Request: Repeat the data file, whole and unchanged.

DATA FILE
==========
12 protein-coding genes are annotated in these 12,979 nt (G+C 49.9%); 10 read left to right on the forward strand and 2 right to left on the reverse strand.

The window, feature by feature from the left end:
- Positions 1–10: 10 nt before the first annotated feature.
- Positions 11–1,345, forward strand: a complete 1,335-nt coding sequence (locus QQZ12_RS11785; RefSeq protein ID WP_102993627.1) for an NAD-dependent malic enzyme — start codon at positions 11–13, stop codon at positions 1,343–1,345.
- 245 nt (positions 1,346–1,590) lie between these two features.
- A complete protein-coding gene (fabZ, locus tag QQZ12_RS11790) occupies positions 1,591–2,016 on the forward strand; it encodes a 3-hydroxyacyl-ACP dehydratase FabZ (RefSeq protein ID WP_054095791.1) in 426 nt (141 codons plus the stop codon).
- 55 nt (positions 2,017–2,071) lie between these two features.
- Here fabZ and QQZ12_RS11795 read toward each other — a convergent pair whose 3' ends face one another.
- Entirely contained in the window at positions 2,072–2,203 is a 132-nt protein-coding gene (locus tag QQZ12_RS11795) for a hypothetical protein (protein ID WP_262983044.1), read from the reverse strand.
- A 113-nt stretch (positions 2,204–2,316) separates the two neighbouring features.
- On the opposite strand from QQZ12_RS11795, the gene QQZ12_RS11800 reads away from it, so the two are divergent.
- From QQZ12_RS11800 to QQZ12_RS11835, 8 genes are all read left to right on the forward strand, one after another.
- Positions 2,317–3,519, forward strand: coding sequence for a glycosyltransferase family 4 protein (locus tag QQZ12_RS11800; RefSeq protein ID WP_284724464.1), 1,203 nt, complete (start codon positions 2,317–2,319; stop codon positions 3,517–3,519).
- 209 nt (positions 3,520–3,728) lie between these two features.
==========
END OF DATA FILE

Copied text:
12 protein-coding genes are annotated in these 12,979 nt (G+C 49.9%); 10 read left to right on the forward strand and 2 right to left on the reverse strand.

The window, feature by feature from the left end:
- Positions 1–10: 10 nt before the first annotated feature.
- Positions 11–1,345, forward strand: a complete 1,335-nt coding sequence (locus QQZ12_RS11785; RefSeq protein ID WP_102993627.1) for an NAD-dependent malic enzyme — start codon at positions 11–13, stop codon at positions 1,343–1,345.
- 245 nt (positions 1,346–1,590) lie between these two features.
- A complete protein-coding gene (fabZ, locus tag QQZ12_RS11790) occupies positions 1,591–2,016 on the forward strand; it encodes a 3-hydroxyacyl-ACP dehydratase FabZ (RefSeq protein ID WP_054095791.1) in 426 nt (141 codons plus the stop codon).
- 55 nt (positions 2,017–2,071) lie between these two features.
- Here fabZ and QQZ12_RS11795 read toward each other — a convergent pair whose 3' ends face one another.
- Entirely contained in the window at positions 2,072–2,203 is a 132-nt protein-coding gene (locus tag QQZ12_RS11795) for a hypothetical protein (protein ID WP_262983044.1), read from the reverse strand.
- A 113-nt stretch (positions 2,204–2,316) separates the two neighbouring features.
- On the opposite strand from QQZ12_RS11795, the gene QQZ12_RS11800 reads away from it, so the two are divergent.
- From QQZ12_RS11800 to QQZ12_RS11835, 8 genes are all read left to right on the forward strand, one after another.
- Positions 2,317–3,519, forward strand: coding sequence for a glycosyltransferase family 4 protein (locus tag QQZ12_RS11800; RefSeq protein ID WP_284724464.1), 1,203 nt, complete (start codon positions 2,317–2,319; stop codon positions 3,517–3,519).
- 209 nt (positions 3,520–3,728) lie between these two features.